7. Garlic (USA-zone 4a, 4b, 5a, 5b, 6a, 6b, 7a, 7b)
Garlic is one of the plants that can be harvested for a long time, and mulching it well can help it overwinter. Garlic's roots are sensitive to standing water and can be planted in a raised garden bed to avoid this issue. However, if planted directly in the ground, care should be taken to control the amount of watering. Plant about 4-5 inches apart and harvest in 17–25 weeks.
Planting asparagus, beans, brassicas, peas, potatoes, leeks, and chives should be avoided. Beets, carrots, cucumbers, dill, tomatoes, and parsnips are examples of symbiotic plants.
8. Spinach (USA-zone 5a, 5b, 6a, 6b, 7a, 7b, 8a, 8b)
The month of September is ideal for growing spinach. There is no set season for growing spinach. Spinach can be directly sown in the garden bed. Planting spacing is 8-12 inches and harvesting is possible in about 5-11 weeks. Symbiotic plants include broad beans, cabbage, cauliflower, celery, eggplant (aubergine), onion, peas, strawberry, and santolina.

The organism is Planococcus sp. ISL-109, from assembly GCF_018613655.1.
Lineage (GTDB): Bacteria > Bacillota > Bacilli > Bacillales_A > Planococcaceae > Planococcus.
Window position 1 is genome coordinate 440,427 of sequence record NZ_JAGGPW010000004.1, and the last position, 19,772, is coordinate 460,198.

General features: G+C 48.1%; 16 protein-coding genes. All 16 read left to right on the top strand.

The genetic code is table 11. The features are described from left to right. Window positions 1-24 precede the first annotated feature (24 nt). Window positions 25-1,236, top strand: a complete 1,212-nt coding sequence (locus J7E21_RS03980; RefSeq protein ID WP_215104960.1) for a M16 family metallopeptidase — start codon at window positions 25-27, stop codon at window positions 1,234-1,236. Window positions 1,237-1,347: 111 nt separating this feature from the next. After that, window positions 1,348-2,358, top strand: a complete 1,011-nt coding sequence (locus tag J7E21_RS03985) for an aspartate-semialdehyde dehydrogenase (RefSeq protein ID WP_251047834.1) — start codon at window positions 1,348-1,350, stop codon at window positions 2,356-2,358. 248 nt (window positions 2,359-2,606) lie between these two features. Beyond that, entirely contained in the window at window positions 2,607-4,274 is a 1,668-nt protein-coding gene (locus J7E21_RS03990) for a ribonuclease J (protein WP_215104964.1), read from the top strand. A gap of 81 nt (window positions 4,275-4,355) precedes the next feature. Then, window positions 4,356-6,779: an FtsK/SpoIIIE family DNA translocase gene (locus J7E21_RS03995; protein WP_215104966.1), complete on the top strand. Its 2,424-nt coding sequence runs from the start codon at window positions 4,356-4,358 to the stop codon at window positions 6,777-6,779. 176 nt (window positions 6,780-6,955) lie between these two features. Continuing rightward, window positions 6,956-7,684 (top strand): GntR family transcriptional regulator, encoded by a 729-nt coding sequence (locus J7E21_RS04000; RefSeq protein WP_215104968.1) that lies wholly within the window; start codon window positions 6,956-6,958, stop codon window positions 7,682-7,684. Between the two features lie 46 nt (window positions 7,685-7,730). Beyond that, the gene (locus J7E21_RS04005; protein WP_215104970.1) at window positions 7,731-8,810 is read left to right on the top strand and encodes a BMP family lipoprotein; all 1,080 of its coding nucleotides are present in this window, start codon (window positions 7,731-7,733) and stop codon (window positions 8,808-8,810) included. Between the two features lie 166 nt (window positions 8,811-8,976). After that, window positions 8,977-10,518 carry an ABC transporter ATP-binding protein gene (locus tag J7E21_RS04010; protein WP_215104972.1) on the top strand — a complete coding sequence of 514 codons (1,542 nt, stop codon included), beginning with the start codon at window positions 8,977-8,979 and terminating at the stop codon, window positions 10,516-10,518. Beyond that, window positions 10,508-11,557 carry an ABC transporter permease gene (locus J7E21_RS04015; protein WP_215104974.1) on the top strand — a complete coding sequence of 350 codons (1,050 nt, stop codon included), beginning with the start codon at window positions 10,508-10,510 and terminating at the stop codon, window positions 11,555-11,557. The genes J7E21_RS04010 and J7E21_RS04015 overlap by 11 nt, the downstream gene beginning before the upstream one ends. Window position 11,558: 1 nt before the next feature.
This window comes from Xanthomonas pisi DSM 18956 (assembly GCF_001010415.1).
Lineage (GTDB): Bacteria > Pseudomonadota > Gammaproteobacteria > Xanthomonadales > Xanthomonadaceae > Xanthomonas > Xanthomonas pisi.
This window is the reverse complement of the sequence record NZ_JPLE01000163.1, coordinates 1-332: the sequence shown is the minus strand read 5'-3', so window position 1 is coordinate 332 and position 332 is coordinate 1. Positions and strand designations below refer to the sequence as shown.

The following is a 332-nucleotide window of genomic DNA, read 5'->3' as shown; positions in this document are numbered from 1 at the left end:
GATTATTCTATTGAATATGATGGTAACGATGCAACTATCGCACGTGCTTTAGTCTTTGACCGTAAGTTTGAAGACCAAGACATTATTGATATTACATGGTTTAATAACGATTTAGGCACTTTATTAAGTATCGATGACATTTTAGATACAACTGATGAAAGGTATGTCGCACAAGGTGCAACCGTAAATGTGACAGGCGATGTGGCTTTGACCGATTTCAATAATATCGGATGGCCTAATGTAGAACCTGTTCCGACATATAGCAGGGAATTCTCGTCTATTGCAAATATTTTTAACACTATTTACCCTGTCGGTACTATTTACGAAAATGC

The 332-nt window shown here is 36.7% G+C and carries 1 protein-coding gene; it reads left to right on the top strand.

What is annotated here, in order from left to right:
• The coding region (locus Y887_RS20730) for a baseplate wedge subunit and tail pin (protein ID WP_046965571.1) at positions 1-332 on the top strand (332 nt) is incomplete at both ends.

9. Chives (USA-zone 7a, 7b, 8a, 8b, 10a, 10b)
Chives are most vigorous in the spring and fall and can be sown directly in the garden bed. Plant them 2 inches apart and harvest them in 7-11 weeks. Carrots, tomatoes, parsley, and apples are examples of symbiotic plants.
10. Collards (USA-zone 7a, 7b, 8a, 8b, 9a, 9b, 10a, 10b)
Collards are sun-loving, but they are also very cold-tolerant. Collards can be directly planted in the raised garden bed. Plant them 16-20 inches apart and expect to harvest them in about 8-11 weeks. Planting near climbing (pole) beans, tomatoes, peppers (chilli, capsicum), eggplant (aubergine), strawberries, and mustard should be avoided. Dwarf (bush) beans, beets, celery, cucumbers, onions, marigold, nasturtium, rhubarb, and aromatic herbs are examples of symbiotic plants.
September Planting Form
For more information about the planting calendar, please see: Vegega.com